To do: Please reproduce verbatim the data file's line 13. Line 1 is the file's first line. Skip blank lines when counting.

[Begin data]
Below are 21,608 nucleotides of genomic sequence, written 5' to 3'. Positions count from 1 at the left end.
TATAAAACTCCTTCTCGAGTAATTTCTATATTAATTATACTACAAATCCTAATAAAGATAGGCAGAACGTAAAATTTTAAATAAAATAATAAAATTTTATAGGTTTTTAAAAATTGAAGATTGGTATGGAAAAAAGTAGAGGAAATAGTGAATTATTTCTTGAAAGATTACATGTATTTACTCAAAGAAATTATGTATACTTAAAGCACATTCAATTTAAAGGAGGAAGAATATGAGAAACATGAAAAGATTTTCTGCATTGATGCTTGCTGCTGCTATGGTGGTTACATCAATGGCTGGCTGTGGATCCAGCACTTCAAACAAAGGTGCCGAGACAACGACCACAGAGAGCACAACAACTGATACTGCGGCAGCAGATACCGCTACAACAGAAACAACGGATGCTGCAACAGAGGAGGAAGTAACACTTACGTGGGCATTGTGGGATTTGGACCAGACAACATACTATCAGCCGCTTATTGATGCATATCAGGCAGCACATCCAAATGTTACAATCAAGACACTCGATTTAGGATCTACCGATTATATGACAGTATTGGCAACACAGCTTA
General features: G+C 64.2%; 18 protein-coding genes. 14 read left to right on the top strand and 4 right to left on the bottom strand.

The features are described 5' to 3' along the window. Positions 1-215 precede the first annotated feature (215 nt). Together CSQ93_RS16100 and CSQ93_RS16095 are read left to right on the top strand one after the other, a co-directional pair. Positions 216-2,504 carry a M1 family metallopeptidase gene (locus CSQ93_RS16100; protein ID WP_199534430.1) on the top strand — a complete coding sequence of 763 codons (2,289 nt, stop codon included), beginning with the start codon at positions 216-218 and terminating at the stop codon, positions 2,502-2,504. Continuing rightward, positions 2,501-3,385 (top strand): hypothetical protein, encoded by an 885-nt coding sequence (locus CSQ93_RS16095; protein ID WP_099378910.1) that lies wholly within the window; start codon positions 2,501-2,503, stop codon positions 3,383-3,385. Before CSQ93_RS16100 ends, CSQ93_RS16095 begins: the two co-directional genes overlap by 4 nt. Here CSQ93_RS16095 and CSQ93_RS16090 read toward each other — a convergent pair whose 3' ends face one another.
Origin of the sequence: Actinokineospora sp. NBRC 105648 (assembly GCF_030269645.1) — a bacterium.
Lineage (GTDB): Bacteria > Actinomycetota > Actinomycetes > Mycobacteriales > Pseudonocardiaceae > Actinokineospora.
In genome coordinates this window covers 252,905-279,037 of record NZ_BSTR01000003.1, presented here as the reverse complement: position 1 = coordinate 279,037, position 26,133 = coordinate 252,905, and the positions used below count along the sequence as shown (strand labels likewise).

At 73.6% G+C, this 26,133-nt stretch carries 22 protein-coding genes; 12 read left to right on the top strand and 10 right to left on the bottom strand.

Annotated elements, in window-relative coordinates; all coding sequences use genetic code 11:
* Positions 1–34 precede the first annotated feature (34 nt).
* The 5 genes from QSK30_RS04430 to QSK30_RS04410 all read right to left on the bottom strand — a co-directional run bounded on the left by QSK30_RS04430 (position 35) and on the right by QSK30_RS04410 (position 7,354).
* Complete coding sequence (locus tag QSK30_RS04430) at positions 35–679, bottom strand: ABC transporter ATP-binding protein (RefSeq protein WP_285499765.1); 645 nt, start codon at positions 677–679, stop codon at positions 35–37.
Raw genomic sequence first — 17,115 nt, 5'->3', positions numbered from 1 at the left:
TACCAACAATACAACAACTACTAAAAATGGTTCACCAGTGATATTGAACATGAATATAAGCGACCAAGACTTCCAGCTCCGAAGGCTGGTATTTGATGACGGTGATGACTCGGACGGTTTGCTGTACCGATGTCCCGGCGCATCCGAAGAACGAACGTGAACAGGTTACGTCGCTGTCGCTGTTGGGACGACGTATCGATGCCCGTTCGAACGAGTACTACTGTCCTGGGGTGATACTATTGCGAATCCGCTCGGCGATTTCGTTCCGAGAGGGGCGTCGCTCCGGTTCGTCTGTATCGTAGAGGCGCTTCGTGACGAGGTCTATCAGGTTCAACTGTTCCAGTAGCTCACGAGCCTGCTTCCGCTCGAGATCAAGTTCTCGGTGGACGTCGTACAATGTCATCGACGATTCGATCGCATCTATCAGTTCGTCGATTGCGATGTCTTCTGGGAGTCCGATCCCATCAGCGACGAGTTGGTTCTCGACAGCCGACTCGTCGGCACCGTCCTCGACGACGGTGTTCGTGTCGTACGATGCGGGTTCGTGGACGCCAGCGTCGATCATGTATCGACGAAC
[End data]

Raw genomic sequence first — 17,115 nt, 5'->3', positions numbered from 1 at the left: